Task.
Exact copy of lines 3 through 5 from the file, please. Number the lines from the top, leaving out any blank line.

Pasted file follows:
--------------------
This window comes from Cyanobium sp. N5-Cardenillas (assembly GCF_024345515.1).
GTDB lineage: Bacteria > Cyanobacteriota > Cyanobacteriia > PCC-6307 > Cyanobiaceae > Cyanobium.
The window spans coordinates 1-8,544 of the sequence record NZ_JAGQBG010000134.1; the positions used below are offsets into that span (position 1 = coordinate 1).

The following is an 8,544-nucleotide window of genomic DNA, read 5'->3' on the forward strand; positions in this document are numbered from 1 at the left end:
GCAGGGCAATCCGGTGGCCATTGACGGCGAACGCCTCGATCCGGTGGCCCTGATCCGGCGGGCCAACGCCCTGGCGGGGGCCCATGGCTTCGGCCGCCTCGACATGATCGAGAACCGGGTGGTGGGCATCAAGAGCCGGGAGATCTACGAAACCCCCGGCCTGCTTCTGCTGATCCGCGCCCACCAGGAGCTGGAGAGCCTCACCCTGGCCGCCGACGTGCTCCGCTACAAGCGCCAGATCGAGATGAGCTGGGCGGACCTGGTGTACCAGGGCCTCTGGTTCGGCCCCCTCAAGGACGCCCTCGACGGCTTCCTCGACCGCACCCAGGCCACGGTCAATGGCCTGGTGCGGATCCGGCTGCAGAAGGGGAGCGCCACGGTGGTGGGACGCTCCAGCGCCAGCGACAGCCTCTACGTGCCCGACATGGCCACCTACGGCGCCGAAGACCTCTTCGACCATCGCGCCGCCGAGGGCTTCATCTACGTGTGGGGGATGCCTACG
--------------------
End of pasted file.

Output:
The window spans coordinates 1-8,544 of the sequence record NZ_JAGQBG010000134.1; the positions used below are offsets into that span (position 1 = coordinate 1).

The following is an 8,544-nucleotide window of genomic DNA, read 5'->3' on the forward strand; positions in this document are numbered from 1 at the left end:
GCAGGGCAATCCGGTGGCCATTGACGGCGAACGCCTCGATCCGGTGGCCCTGATCCGGCGGGCCAACGCCCTGGCGGGGGCCCATGGCTTCGGCCGCCTCGACATGATCGAGAACCGGGTGGTGGGCATCAAGAGCCGGGAGATCTACGAAACCCCCGGCCTGCTTCTGCTGATCCGCGCCCACCAGGAGCTGGAGAGCCTCACCCTGGCCGCCGACGTGCTCCGCTACAAGCGCCAGATCGAGATGAGCTGGGCGGACCTGGTGTACCAGGGCCTCTGGTTCGGCCCCCTCAAGGACGCCCTCGACGGCTTCCTCGACCGCACCCAGGCCACGGTCAATGGCCTGGTGCGGATCCGGCTGCAGAAGGGGAGCGCCACGGTGGTGGGACGCTCCAGCGCCAGCGACAGCCTCTACGTGCCCGACATGGCCACCTACGGCGCCGAAGACCTCTTCGACCATCGCGCCGCCGAGGGCTTCATCTACGTGTGGGGGATGCCTACG